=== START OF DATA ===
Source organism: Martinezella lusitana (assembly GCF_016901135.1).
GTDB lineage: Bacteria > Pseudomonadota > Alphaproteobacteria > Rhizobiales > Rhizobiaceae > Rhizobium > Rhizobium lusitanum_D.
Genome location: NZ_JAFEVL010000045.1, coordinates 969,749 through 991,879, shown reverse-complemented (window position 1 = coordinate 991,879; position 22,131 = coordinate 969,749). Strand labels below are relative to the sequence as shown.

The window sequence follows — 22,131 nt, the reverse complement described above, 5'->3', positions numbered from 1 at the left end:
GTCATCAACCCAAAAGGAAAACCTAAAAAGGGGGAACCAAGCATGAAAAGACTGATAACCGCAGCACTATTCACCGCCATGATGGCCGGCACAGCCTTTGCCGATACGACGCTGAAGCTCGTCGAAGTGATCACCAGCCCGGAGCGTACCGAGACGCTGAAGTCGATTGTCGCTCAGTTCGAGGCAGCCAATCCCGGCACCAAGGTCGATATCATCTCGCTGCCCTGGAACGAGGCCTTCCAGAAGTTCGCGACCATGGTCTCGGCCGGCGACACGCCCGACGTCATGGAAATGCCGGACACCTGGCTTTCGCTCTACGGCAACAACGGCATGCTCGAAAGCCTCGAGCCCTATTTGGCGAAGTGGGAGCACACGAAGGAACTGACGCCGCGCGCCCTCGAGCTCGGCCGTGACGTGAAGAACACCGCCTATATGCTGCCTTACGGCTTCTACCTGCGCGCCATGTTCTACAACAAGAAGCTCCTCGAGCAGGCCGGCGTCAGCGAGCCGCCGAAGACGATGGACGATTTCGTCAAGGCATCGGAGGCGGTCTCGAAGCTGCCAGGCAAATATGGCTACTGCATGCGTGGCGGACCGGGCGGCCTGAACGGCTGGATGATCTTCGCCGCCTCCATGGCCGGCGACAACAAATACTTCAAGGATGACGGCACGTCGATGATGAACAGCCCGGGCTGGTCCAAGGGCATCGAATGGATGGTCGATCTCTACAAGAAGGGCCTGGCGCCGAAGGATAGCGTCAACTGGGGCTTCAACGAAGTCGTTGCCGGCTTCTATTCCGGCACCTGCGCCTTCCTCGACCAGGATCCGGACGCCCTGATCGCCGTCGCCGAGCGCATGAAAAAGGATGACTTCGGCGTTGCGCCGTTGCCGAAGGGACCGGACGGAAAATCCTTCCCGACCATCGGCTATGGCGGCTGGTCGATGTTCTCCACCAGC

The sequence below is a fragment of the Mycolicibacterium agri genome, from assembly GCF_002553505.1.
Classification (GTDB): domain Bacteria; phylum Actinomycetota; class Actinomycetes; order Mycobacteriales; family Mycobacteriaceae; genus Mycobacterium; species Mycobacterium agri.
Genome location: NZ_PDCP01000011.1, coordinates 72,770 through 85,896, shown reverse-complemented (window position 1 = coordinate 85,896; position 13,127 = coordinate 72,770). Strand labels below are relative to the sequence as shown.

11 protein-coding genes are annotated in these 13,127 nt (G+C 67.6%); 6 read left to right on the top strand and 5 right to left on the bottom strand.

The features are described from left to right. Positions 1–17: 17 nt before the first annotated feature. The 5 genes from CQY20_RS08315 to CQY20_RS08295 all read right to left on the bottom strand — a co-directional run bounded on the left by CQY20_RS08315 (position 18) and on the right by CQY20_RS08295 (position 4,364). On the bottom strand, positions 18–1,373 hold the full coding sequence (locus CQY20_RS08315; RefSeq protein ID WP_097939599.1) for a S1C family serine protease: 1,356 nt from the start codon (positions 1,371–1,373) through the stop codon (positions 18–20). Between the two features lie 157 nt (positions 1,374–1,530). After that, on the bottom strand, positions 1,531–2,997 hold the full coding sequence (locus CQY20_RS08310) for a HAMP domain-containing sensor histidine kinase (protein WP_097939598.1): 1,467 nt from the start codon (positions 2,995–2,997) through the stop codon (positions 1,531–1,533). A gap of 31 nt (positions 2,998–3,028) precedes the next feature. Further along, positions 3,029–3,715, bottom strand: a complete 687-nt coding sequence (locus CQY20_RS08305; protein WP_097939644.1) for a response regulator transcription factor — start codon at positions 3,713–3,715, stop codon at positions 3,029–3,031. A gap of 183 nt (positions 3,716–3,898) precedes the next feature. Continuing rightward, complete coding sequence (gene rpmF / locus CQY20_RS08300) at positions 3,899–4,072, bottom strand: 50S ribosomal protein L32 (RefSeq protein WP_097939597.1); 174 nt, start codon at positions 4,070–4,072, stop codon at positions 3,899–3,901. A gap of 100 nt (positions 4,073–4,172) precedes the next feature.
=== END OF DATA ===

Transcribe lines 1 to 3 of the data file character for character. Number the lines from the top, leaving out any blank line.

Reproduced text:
Source organism: Martinezella lusitana (assembly GCF_016901135.1).
GTDB lineage: Bacteria > Pseudomonadota > Alphaproteobacteria > Rhizobiales > Rhizobiaceae > Rhizobium > Rhizobium lusitanum_D.
Genome location: NZ_JAFEVL010000045.1, coordinates 969,749 through 991,879, shown reverse-complemented (window position 1 = coordinate 991,879; position 22,131 = coordinate 969,749). Strand labels below are relative to the sequence as shown.